Why do adjectives have to be in this particular order?
It's an unsatisfactory reply, but it's the only one: we don't know. There are, however, some theories. One is that the nearer an adjective is to its noun, the more important it is in describing the noun. Describing a house as a "wooden house," for instance, is more precise than describing it as an "ancient house" or a "lovely house." Although, this theory is not necessarily the most accurate or the precise one. To provide another example, consider the terms "big dog" and "brown dog." Is it true that a brown dog is a more particular description than a big dog?
Like other oddities of the English language, Adjective order is something you just have to accept.
The Use of Commas with Adjectives
When multiple adjectives are in a statement, some require commas while others do not.
Isn't it confusing?
It's absolutely not that terrible; there is a logic to this one.
As an example:
When you combine these statements with some adjectives, you get:
If you're unsure whether to use a comma, try this simple trick: if you can add the word "and" in-between adjectives and invert the order of the adjectives without compromising the sentence's coherence, you wouldn't require a comma.
How Sentence Placement Affects Adjective Order
Adjectives come prior to the noun they describe or alter in a phrase. Usually.
Consider the following sentence:
The stage show was boisterous and packed.
In this statement, they come after the verbs ("to be," that is in the past tense here: was).
The sentence can be readily rewritten as follows:
It was a boisterous, packed stage show.
Both are true. However, when your adjectives come after your verb, as in the instance above, they do not satisfy the same comma restrictions as to when they come before your noun. When the final word in a phrase, clause, or sentence contains an adjective, it must be followed by "and":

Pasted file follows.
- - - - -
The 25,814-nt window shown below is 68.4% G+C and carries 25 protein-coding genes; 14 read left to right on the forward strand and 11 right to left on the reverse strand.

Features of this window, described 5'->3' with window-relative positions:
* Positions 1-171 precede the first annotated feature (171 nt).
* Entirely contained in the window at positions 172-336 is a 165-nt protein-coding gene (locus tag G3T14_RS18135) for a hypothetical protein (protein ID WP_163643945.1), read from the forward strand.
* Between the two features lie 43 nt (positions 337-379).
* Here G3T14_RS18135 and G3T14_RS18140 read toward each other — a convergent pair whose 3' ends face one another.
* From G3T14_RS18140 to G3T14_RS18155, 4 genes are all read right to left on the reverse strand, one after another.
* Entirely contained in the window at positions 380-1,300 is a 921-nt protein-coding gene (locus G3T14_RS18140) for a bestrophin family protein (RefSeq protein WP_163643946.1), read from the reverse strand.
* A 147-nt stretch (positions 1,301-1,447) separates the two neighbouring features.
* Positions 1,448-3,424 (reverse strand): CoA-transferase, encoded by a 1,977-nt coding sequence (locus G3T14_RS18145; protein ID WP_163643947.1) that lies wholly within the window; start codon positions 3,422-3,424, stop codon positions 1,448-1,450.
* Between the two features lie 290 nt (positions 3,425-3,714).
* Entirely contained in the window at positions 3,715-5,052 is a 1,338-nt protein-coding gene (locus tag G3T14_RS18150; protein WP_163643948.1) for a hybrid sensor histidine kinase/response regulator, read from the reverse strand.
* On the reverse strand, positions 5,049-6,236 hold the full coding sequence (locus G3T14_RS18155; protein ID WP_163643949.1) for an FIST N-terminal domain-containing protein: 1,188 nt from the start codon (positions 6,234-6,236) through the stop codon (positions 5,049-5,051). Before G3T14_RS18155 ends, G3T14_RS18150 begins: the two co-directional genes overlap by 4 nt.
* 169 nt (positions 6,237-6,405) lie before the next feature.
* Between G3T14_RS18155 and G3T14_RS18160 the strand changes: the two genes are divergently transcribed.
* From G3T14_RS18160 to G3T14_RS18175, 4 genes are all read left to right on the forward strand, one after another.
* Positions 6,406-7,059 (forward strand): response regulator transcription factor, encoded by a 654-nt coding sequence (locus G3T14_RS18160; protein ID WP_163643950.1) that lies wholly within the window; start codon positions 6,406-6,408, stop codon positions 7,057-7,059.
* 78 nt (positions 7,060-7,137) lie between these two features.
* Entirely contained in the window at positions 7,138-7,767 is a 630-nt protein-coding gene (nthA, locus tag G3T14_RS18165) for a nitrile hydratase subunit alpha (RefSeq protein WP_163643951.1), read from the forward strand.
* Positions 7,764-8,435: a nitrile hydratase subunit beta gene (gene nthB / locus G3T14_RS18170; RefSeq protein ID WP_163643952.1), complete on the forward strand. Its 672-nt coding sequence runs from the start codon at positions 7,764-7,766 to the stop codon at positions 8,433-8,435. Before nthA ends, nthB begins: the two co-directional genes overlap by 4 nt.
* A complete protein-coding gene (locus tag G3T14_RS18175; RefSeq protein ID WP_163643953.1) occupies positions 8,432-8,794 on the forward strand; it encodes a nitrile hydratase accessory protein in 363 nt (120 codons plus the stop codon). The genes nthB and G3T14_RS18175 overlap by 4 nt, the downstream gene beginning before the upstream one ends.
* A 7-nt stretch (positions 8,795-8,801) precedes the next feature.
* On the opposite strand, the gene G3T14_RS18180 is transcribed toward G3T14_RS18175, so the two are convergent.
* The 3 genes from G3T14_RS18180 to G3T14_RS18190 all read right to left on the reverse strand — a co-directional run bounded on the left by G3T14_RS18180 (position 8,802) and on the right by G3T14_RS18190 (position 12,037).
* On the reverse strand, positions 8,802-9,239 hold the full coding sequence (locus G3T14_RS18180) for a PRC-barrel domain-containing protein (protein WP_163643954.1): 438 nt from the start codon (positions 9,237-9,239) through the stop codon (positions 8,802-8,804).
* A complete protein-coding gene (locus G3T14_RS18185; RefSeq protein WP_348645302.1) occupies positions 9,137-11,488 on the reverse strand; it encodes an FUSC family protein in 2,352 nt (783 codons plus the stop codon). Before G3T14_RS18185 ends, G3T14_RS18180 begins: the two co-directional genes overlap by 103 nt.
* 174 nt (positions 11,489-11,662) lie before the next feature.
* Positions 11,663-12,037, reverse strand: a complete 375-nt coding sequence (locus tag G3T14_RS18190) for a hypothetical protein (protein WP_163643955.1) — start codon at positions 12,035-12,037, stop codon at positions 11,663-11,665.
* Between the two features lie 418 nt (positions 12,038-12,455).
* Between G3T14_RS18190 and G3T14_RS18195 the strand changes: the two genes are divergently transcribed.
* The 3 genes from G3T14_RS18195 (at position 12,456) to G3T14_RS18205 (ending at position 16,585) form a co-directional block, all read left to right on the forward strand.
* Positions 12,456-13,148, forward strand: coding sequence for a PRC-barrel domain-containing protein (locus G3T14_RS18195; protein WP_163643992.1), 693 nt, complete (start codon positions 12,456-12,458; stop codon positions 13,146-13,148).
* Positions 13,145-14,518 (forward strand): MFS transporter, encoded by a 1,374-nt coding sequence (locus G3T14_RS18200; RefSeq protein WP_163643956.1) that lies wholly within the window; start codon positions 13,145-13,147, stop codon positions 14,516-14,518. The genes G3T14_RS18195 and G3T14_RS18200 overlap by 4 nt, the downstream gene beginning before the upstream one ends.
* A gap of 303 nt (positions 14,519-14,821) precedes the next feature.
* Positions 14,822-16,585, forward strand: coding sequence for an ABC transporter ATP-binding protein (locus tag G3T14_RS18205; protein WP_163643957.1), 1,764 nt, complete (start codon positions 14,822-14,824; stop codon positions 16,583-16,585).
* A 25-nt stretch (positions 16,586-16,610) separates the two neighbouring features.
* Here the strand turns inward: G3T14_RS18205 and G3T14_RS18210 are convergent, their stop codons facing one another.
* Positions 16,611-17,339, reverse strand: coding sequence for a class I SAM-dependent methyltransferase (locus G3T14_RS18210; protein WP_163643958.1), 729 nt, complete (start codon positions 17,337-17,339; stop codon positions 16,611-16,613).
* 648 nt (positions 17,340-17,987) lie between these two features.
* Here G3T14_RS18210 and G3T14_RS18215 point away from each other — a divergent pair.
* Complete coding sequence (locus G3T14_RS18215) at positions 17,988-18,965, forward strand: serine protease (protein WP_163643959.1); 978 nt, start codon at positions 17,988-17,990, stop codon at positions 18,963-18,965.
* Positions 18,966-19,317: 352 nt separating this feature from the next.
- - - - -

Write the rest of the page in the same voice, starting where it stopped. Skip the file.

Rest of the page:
Her cat was tiny and black; it was a Persian.
When there are three or more adjectives, the comma position is determined by whether your style comprises the Oxford comma, often called as the serial comma. If the Oxford comma is not used, each adjective preceding the second-to-last one must be distinguished by a comma:
Their home is small, cramped, and contemporary.
If you're using the serial comma, split each adjective with a comma:
Their home is small, cramped, and contemporary.
As an example:
While there are two or more adjectives from the similar category, the term and is put in- between them:
Suppose there are three or more adjectives from the same adjective group, then in that case a comma should be included in- between every coordinate adjective:
A comma should not be used between an adjective and a noun.
Here are some more examples. These will help you better understand the concept of the order of adjectives.
Note: However, the precise sequence of adjectives is not agreed upon by all grammarians, and the detailed rules are difficult. The criteria apply to adjectives in their "natural" order. These standards are not restrictive, and you might just wish to modify the order for emphasis on occasion. Consider the following discussions: